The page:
Vygotsky, Luria, and Leontiev: Revolutionaries in Education

· April 23, 2018

At the beginning of the 20th century, after the socialist revolution, a new school of psychology was born out of opposition to North American capitalism. One of the first problems it aimed to solve was to find a new educational system that could rise up to its demands. The most significant figures in this new form of Soviet psychology, and creators of a revolutionary system of education, were Vygotsky, Luria, and Leontiev.

They viewed education as a central issue, a tool the following generations would need to carry on the revolution they’d started. Today, their scientific studies are considered highly rigorous precursors of an educational revolution. In this article, we’re going to explore their approach by looking at their ideas about communication, development, and the goals of education.

The model of communication

The first problem with education they saw during that time was the lack of communication in the classroom. They saw that students were passive agents in their own learning because communication was unidirectional, from teacher to students. The model of teaching was for the teacher to transmit their knowledge to the students. Then the students would absorb the information without questioning it.

empty classroom

These three Soviet psychologists broke down this notion, looking instead towards a constructivist style of education. In this model, students construct their own knowledge. In other words, they are active subjects in their own learning.

They did away with the unidirectional model of communication. For students to be able to construct their own ideas, the classroom needed to become a space for debate. Communication should occur freely from student to student, and from student to teacher. Both parties should be prepared to speak and listen.

The function of the teacher in this type of classroom is not to convey their all-knowing wisdom. Rather it’s to guide debate between students and foster learning. It’s an incredibly difficult task, but it’s been shown many times over that when learning is active, education improves significantly.

The importance of development

Another fundamental problem they observed was the lack of clarity on how learning and development are related. Vygotsky laid the foundation of this principle through his theory of the zone of proximal development (ZPD).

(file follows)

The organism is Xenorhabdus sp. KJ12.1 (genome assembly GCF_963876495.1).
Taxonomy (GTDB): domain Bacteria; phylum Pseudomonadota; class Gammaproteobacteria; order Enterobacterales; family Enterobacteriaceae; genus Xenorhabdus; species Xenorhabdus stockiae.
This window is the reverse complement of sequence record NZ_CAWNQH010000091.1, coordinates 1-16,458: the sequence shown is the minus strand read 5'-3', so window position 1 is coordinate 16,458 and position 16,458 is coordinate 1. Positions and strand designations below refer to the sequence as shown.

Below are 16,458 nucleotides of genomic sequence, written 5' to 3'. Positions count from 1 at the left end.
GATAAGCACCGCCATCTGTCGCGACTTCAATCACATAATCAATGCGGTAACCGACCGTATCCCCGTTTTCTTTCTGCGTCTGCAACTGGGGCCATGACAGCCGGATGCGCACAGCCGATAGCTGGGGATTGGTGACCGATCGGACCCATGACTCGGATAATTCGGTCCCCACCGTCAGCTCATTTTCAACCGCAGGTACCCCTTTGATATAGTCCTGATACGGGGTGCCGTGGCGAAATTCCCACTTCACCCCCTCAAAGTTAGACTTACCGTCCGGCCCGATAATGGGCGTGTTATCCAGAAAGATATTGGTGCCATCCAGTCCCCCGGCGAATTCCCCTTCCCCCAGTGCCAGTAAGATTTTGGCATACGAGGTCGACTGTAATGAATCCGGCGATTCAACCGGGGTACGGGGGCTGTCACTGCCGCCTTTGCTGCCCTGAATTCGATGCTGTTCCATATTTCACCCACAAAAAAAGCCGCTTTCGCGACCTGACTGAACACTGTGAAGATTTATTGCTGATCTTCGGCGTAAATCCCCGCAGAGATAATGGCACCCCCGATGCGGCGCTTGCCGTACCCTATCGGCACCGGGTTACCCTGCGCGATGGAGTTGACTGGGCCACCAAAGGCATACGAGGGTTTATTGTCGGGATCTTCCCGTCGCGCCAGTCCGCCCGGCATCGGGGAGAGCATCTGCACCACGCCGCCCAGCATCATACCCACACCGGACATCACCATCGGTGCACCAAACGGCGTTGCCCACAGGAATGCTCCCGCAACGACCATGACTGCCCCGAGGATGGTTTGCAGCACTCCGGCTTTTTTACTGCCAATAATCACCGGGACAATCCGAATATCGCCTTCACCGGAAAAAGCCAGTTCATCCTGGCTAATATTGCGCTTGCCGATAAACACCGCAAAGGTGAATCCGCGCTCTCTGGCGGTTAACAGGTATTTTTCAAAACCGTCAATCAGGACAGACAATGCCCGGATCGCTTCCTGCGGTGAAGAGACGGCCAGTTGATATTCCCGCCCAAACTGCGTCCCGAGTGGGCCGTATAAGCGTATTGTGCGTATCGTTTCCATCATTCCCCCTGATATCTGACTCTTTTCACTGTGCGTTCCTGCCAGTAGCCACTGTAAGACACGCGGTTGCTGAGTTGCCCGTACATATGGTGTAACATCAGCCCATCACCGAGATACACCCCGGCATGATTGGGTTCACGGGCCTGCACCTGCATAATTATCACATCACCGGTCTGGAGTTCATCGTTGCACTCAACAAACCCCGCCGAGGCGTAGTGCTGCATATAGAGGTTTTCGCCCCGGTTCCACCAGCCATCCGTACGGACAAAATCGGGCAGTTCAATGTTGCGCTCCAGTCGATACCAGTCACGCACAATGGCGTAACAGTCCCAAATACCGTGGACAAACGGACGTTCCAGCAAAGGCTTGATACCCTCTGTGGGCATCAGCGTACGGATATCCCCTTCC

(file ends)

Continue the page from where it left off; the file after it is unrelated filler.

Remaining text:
Vygotsky found it absurd to talk about learning as independent from the individual’s cognitive development. He proposed a theory in which development and learning reinforce each other in a cyclical way.

Vygotsky

But what exactly is the ZPD? Before we go into more detail, it’s important to understand that people have two levels of ability. First, the competencies that we achieve by ourselves and, second, those that we achieve with the support of a tutor. For example, a student can complete a set of mathematical problems by themselves, but if they have the guidance of a teacher, they can solve even more difficult problems.

The ZPD is the difference between what a person is capable of doing with support minus what they can do by themselves. It’s the ideal range of development that the person can work within.

According to Vygotsky, the goal of education is to convert the abilities within the ZPD into abilities that the person can master without help. When this happens, the individual will develop a new ZPD where they can keep advancing. The cycle of learning and development will go on.

The goals of education

One of the key questions these revolutionary leaders asked is, “What is the true objective of education?” They observed reality around them and saw that the objective of education was far from developing the students’ potential.

They concluded that the mission of education during that time was to provide people with labor skills. To teach people skills that would fit into the positions the market demanded.

In other words, education was meant to create a division of labor and allow people to fulfill the quota of their given job. With a few nuances and exceptions, you can see same thing happening in our educational system now.

students getting an education

This new approach in psychology sought to break that dynamic. Vygotsky, Luria, and Leontiev believed that all individuals should have the opportunity to develop their maximum intellectual potential.

That is, of course, keeping in mind that society will always need workers to sustain itself. In that regard, they believed that it would be ideal for students to participate directly in socioeconomic life. They proposed that students leave school periodically to perform the work needed to maintain society.

Education in today’s world

Today, it’s easy to see that there aren’t many differences between the system that these three psychologists fought against and the current one. In most classrooms, communication continues to be unidirectional, and we’re definitely not maximizing each student’s ZPD.

The revolutionary educational system proposed by Vygotsky, Luria, and Leontiev has fallen into oblivion. But why? Because the goal of education continues to exclude the development of each student’s potential. Our system seeks to create workers, just like factories create products.

If we really want to advance as a society, education is key. As long as we have an educational system that neglects our students’ personal development, progress will be impossible. But what can we do to solve such a huge problem? We’ll have to keep trying to answer this question through the scientific study of education and society.